The school says the question and the scholarship advance the promotion of diversity at the college. "We took this step in an effort to better serve each of our students as a unique person," Elmhurst President S. Alan Ray said in a press release. "It also allows us to live out our commitments to cultural diversity, social justice, mutual respect among all persons, and the dignity of every individual. These are among the core values of this institution. They provide the foundation for all of our academic, student and community programs."
Answering the question is optional, as it is for questions on the admission form about a student's race, religion, or ethnicity. Students may choose "Yes," "No" or "Prefer not to answer." The answer or non-answer does not affect admission decisions, school officials said, but it's not clear how the question promotes diversity if it does not. Other colleges and universities use different methods in attempting to identify LGBT students, the Sun-Times said. Students at Dartmouth College are asked to check boxes of activities that might interest them, including LGBT-oriented activities. Students at the University of Pennsylvania who identify themselves as gay in their application essays may be paired with mentors. But Elmhurst is the first to directly ask the students about their sexual identities and orientations.
"We try really hard to take good care of students, have them graduate and be successful citizens in the world," Dean of Admissions Gary Rold told the Sun-Times. "The only way you do that is to meet people where they really are." Elmhurst offers a concentration in Gay, Lesbian and Transgender Studies, CBS News in Chicago reported, and the college, which is affiliated with the United Church of Christ, will begin a series of lectures and discussions this fall on "Christian theology and the LGBT person." Shane Windmeyer, executive director of a national organization called Campus Pride, called it "a pleasant surprise" that Elmhurst has become the first college to "ask an identity question."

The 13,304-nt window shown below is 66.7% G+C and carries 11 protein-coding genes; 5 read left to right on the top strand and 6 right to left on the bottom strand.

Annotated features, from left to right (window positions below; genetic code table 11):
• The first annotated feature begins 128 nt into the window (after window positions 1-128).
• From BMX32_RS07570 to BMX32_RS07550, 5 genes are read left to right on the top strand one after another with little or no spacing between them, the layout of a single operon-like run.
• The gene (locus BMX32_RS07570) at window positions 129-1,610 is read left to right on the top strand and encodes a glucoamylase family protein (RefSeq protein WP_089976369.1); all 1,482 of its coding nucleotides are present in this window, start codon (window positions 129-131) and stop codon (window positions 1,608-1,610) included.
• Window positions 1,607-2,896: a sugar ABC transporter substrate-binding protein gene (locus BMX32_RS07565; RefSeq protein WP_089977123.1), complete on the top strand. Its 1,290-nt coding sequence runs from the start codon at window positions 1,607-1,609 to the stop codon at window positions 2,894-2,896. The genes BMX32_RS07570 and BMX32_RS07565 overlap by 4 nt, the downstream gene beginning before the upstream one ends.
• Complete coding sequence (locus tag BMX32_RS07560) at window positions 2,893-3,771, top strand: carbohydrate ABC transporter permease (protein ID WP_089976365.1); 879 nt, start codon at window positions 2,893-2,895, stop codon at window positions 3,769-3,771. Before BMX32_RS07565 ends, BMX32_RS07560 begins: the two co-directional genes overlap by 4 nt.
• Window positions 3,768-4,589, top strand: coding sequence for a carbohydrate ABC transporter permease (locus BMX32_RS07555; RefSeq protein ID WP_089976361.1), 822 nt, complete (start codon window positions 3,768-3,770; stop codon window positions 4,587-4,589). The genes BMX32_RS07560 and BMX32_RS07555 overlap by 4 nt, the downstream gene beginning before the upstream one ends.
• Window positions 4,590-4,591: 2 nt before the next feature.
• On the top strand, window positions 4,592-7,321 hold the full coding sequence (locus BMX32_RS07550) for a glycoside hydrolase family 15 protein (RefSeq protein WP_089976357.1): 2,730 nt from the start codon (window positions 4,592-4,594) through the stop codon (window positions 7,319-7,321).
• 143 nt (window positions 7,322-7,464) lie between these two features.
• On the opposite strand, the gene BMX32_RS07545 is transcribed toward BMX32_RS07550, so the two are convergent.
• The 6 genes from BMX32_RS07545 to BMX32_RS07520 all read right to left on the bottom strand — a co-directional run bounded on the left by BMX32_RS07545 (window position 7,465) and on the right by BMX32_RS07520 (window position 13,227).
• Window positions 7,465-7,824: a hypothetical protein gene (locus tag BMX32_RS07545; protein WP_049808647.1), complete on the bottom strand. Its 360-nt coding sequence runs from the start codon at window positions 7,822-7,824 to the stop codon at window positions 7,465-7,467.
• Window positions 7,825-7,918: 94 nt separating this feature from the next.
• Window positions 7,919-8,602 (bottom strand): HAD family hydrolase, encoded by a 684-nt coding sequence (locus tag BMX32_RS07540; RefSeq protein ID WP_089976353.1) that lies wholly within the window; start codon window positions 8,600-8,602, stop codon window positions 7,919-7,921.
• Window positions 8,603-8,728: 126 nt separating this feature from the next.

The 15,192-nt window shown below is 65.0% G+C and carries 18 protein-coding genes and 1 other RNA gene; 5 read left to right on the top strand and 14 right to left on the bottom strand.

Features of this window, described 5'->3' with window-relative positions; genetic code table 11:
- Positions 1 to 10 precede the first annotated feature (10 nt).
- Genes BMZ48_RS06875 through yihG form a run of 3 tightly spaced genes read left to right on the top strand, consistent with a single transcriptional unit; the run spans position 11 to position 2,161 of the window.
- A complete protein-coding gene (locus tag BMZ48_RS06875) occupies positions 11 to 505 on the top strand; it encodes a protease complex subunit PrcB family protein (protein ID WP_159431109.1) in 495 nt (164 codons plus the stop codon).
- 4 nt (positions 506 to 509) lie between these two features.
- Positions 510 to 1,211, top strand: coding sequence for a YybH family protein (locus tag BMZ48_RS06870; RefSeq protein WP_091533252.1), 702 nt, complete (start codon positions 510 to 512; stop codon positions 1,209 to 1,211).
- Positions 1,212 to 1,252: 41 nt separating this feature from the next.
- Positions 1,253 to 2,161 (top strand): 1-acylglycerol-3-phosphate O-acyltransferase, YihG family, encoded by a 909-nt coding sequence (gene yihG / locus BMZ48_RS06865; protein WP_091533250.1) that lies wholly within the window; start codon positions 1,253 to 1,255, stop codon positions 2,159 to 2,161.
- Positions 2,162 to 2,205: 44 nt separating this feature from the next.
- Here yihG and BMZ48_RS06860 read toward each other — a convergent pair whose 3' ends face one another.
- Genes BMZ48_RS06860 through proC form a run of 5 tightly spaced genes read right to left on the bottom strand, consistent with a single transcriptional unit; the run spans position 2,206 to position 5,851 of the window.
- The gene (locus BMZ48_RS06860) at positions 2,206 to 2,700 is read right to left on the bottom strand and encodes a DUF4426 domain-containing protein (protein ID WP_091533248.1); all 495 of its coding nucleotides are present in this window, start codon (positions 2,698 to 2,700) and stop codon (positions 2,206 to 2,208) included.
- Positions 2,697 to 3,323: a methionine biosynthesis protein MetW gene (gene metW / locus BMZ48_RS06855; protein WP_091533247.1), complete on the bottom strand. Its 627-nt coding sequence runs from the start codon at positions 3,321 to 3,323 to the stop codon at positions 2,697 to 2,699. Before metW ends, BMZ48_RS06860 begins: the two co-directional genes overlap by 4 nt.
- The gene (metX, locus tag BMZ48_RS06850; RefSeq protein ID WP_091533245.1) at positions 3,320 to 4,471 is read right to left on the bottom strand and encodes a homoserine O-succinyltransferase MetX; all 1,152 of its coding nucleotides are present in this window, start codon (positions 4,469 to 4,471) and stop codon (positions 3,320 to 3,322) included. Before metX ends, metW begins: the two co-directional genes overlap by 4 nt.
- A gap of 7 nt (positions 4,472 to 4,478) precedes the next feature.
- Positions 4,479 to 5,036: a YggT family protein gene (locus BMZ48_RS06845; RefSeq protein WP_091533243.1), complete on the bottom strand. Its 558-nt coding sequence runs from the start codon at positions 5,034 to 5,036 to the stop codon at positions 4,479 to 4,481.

"It's important that these youth have a way to express their sexual identity, like their racial identity," Windmeyer said. "Colleges ask those questions so they can give them the resources to get them to be successful."
The idea is relatively new in both secular and religious thought. The American Psychiatric Association characterized homosexuality as an objective disorder until 1973. Both Judaism and Christianity proclaim gender identity to be a gift of God ("Male and female he created them" Genesis 1: 27) and sexual acts between people of the same gender an "abomination." ("Thou shalt not lie with mankind as with womankind; as with womankind because it is an abomination." Leviticus 18:22) In the New Testament, the Epistle to the Romans describes women lusting after women and men after men as debasing of "the natural use into something which is unnatural ... working that which is filthy and receiving into themselves the recompense which was due to their error." (Romans 1:27)
And if Elmhurst College is truly seeking diversity, it might take into account the fact that the Islamic faith also condemns the kind of sexual relationships the college seeks to welcome and affirm.
"For ye practice your lusts on men in preference to women: ye are indeed a people transgressing beyond bounds." Qur'an 7:80-81
Photo: Old Main Building at Elmhurst College